Government of Canada announces design of Parks Canada’s new home for 25 million artifacts
Facility will ensure that archaeological and historical objects are safeguarded and conserved for future generations
July 23, 2019 Ottawa, Ontario Parks Canada Agency
Parks Canada is responsible for protecting nationally significant examples of Canada’s natural and cultural heritage and enabling the stories of these treasured objects and places to be shared with Canadians.
Today, Steven MacKinnon, Parliamentary Secretary to the Minister of Public Services and Procurement and Accessibility, on behalf of the Minister of Environment and Climate Change and Minister responsible for Parks Canada, Catherine McKenna, announced the design of Parks Canada’s new purpose-built collection storage facility. The 8,200 m2 facility, located in Gatineau, Quebec, will be the new home of 25 million archaeological and historical objects which are currently spread across six different facilities across the country. By bringing them together under the care of specialists and conservators, it will be easier for researchers, institutions, and all curious Canadians to learn about Canada’s diverse and varied history.
The new facility will also provide top-of-the-line protection for many delicate historical and archeological objects. Currently, about 60 per cent of the collection under Parks Canada’s care is at risk from inappropriate environmental storage conditions and security measures. The new facility will have optimal environmental conditions, ensuring safe protection and conservation of the collection. The collection will be cared for by a team of specialists, curators and conservators and will be properly managed, stored, and easily retrievable.
The new building will use renewable energy and incorporate sustainable and energy-efficient green building standards, making it a net-zero building. Landscaping around the building will also use native species and dry ponds will capture excess rain water. By building smarter, Parks Canada will also save on energy costs.
Construction is expected to begin in the spring of 2020 and be completed in 2022. Parks Canada’s collection of objects located at the current storage facilities will be relocated to the new facility in Gatineau once it is operational.
Parks Canada will continue to exhibit archaeological and historical objects under its care at national parks and historic sites in every province and territory, making sure Canadians have the opportunity to connect with our history.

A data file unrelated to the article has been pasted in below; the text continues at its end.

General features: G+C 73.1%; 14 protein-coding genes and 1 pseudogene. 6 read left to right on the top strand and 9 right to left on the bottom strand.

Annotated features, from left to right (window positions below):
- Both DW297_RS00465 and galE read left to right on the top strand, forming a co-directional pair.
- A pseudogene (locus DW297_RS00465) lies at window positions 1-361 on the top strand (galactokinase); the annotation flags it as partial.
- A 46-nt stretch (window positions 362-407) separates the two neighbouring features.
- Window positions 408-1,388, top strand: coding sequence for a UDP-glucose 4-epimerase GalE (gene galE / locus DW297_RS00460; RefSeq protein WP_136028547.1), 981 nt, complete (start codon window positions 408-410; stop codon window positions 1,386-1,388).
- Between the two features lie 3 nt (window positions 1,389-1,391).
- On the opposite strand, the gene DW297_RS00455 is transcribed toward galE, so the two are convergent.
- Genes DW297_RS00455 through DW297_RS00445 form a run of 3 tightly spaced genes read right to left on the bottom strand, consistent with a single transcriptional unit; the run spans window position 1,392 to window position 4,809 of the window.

“The Government of Canada is committed to preserving our heritage and providing opportunities for Canadians to learn more about our rich history. This new facility, located in the city of Gatineau, will ensure that one of the largest collections of historical and archeological objects in North America is safeguarded, carefully conserved, and properly managed for the benefit of future generations. Green building standards, which have been incorporated throughout the facility’s design, will also reduce its environmental footprint.”
Parliamentary Secretary to the Minister of Public Services and Procurement and Accessibility and Member of Parliament for Gatineau
The design was developed by Moriyama and Teshima Architects (Ottawa, Toronto) and NFOE Architects (Montreal), as a joint-architectural venture.
About a quarter of the building is dedicated workspace for researchers and staff, as well as reception, meeting, and ceremonial spaces.
PSPC is working collaboratively with Parks Canada on the procurement process for the design and construction contracts. PSPC is also managing the project on behalf of Parks Canada and will be responsible for overseeing the construction of the building.
Of the 31 million objects in the collection under Parks Canada’s care, 25 million archaeological and historical objects will be housed in the new facility.
Objects currently displayed at Parks Canada’s places, as well as objects on loan to partner organizations, will remain at these locations.
Throughout this process, Parks Canada has been collaborating and consulting with its partners and all interested parties, including Indigenous communities, regarding access, care, and management of this important collection. Parks Canada protects a vast network of natural and cultural heritage places that include 46 national parks, 171 national historic sites, four national marine conservation areas, and one national urban park.
Office of the Minister of Environment and Climate Change
Parks Canada Agency
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